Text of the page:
Susan Smith, a secretary in New York, almost didnt notice that her two-year-old tabby, Herman, was losing weight. But one evening, while petting him, she could feel the sharp protrusions of his vertebrae through his skin. She thought shed ask the veterinarian about it at the next scheduled checkup. But the next day, Herman was vomiting. This called for an immediate trip to the veterinarian.
The visit showed that he was suffering from a chronic infection, and the weight loss was indeed the sign that something was wrong.
Signs such as weight loss, behavioral changes, a suddenly unkempt appearance and even a refusal to eat may be indicators that something isnt right with your cat. Unfortunately, in many cases those signs are so subtle – or so close to normal feline behavior – that many cat owners miss them.
A Pound Too Much
By the time Herman visited the veterinarian, the normally 12-pounder was down to 11 pounds. A pound may not sound like a lot of weight to us, but according to James Richards, DVM, director of the Cornell Feline Health Center, a one pound loss in a cat is a cause for concern.
Weight loss may be just a normal part of aging, but it could also signify serious, chronic illness such as kidney failure, hyperthyroidism, infection with the feline leukemia virus (FeLV) or feline immunodeficiency virus (FIV), cancers or other diseases.
While weight loss in a cat is often an insidious process, you can take steps so that you will notice it as early as possible. Follow your cats weight. Get on the scale with him in your arms (if hell let you). A baby scale is even better, as it will more accurately detect subtle changes in weight that may be missed by using a bathroom scale. Rub your cats back and sides frequently, if hell tolerate it, so youre familiar with the feel of his ribs and backbone through his skin and coat.
Since its sometimes difficult to tell by looking at a long-haired cat if its losing weight, comb his fur regularly. That way, you will be more likely to notice if his backbone becomes more apparent under his skin. Notify your veterinarian at once if there are any obvious changes.
If you notice that your feline napper is now trying to break sleep records, that too may be a sign of illness. Because a cat is usually awake for barely six hours a day – and you may not be home all day to observe him – if you notice your cat sleeping more than usual, take him to the veterinarian. Again, this may be just be a sign of old age, but it could also indicate an infection or other physical problem.
Conversely, if you notice that Kitty appears wired, not sleeping as much and much more active than usual, consider a veterinary visit. This could be a sign of hyperthyroidism, a common illness in older cats.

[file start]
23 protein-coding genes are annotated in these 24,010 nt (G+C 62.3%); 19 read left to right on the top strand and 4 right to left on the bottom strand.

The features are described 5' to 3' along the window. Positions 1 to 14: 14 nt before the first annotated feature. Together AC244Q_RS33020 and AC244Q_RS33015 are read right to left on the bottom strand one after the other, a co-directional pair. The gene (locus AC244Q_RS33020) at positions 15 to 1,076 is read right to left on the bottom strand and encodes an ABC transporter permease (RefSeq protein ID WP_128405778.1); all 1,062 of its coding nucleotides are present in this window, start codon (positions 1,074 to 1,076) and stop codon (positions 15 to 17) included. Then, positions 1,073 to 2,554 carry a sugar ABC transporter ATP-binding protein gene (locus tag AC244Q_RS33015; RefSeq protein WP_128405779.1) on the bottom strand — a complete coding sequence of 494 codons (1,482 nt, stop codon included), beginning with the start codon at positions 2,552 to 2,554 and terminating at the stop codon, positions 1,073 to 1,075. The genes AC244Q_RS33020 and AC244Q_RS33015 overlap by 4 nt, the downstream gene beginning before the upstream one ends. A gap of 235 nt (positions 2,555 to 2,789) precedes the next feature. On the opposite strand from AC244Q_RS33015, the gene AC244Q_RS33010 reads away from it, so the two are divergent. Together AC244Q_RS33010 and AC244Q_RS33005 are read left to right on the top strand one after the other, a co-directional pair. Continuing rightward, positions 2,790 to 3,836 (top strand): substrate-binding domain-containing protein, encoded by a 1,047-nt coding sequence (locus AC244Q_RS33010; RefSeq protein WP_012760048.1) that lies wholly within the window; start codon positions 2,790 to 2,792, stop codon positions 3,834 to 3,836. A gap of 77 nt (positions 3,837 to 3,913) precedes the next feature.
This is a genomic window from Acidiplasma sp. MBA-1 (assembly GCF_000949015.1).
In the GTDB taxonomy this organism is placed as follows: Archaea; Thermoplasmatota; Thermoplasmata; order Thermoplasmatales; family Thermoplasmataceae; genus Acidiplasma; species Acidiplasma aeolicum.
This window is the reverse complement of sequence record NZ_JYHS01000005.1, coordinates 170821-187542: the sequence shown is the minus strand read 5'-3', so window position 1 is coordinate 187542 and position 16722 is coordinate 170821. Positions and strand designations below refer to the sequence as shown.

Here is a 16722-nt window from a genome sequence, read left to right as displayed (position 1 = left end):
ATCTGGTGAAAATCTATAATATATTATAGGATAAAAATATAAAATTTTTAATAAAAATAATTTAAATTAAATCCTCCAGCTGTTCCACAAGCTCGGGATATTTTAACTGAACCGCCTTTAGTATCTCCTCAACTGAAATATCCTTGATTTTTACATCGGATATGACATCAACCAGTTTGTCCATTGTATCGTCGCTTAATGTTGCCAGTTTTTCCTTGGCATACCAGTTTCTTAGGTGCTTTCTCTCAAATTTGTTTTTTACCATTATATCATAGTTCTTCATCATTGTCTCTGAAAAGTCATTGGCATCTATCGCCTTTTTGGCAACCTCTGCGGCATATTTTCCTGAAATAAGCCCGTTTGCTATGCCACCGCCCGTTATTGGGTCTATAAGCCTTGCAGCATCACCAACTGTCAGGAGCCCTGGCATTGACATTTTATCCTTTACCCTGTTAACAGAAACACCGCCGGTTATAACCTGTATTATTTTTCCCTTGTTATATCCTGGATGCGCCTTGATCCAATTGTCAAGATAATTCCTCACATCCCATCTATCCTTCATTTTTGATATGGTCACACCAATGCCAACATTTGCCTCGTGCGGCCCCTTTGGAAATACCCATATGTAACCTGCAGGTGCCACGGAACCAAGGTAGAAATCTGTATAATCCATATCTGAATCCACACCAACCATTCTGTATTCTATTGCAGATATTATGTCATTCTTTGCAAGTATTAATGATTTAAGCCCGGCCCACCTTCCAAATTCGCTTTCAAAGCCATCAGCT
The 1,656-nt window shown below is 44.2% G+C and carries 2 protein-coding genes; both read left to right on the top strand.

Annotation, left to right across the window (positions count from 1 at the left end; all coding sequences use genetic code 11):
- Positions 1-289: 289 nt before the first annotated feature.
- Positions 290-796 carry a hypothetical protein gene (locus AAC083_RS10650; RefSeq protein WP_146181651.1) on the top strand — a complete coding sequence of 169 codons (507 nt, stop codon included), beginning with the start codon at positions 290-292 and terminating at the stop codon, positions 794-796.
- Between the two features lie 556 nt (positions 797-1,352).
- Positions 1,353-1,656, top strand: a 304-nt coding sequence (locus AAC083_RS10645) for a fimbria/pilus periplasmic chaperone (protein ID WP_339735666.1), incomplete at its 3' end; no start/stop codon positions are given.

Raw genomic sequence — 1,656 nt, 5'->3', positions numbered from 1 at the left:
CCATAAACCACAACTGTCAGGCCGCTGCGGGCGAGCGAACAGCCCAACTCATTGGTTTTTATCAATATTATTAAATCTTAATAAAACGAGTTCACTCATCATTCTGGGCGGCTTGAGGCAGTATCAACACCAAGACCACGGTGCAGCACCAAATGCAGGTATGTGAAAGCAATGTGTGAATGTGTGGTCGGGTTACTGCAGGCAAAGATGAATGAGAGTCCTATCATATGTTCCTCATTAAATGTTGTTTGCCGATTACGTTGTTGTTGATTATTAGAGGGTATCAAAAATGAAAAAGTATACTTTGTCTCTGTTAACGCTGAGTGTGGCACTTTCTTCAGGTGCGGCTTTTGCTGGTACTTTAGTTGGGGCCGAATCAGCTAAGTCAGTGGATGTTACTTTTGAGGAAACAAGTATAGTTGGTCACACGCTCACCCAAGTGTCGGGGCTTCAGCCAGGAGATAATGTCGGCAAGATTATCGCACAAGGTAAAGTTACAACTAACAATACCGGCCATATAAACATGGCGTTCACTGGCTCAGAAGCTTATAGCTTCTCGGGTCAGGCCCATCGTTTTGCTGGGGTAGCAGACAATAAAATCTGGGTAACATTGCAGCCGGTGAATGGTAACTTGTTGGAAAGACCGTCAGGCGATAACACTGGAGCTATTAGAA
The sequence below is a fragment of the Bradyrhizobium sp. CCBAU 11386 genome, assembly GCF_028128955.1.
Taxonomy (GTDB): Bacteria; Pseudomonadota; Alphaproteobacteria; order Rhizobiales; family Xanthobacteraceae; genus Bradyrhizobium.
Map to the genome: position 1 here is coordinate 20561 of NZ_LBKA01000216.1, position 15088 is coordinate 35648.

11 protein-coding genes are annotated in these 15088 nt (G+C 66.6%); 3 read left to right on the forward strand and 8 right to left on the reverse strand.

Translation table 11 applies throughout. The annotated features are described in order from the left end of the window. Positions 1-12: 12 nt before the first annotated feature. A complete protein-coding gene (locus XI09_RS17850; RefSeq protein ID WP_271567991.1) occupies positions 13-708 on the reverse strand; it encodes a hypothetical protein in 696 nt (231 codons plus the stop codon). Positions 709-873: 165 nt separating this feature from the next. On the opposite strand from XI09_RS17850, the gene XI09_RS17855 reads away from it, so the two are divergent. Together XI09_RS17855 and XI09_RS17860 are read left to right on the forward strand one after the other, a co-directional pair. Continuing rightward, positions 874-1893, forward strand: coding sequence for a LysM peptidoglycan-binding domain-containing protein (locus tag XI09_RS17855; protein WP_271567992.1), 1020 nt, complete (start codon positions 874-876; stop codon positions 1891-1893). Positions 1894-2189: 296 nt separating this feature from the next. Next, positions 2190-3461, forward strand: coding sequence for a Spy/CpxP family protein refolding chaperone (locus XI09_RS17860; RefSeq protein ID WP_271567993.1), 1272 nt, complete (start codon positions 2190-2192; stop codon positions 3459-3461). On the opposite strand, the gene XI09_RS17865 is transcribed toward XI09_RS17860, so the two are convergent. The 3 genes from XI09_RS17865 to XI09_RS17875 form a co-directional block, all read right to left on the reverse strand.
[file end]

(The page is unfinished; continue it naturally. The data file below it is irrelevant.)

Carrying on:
Eating and Drinking Habits
It may not be unusual for Kitty to turn his nose up at his bowl of cat food on occasion. But if he appears to be doing this more frequently, or does not appear to be eating at all, you may have a sick cat on your hands. No eating can also signify tooth or gum disease, which makes eating painful; a decrease in the sense of smell, which is not uncommon in older cats; or even arthritis, which makes it difficult or painful for the cat to walk to his food bowl. Loss of appetite may indicate more serious illnesses, as well, so a visit to the veterinarian is in order.
Although his water bowl is always available to him, Kitty may not often be seen drinking from it. Canned food provides a large proportion of the water that cats need. But if you notice a sudden change in your cats fluid intake, this may indicate that the cat is diabetic, has hyperthyroidism or is suffering from chronic renal failure, among other diseases. A loss of thirst is of equal concern.
If your cat has always been perfectly groomed, and she suddenly appears matted and dirty, there may be a physiological cause – including painful skin lesions or tumors. Or if Kitty seems to be scratching a lot, it may be from infestation with fleas, mites or fungi, or even result from an allergic response to fleabites or to environmental factors.
Sometimes there will be a subtle behavioral change. Kitty begins urinating on upholstery or carpets and not always in the litter box. You may mark it off as to a change of season, the addition of a new cat or baby to the household, or even a change in your decorating scheme. But such inappropriate urination could also signify that Kitty has a urinary tract disorder. Have him checked out by his veterinarian immediately.
Sometimes a cat will leave feces in places other than the litter box. This may indicate a problem affecting the large intestine. It can also be that the cleanliness of the box is not up to his standards, so make sure to scoop daily and clean regularly.
If you ever see your cat straining in the litter box, this is a sign of a problem that requires immediate attention. Dont delay.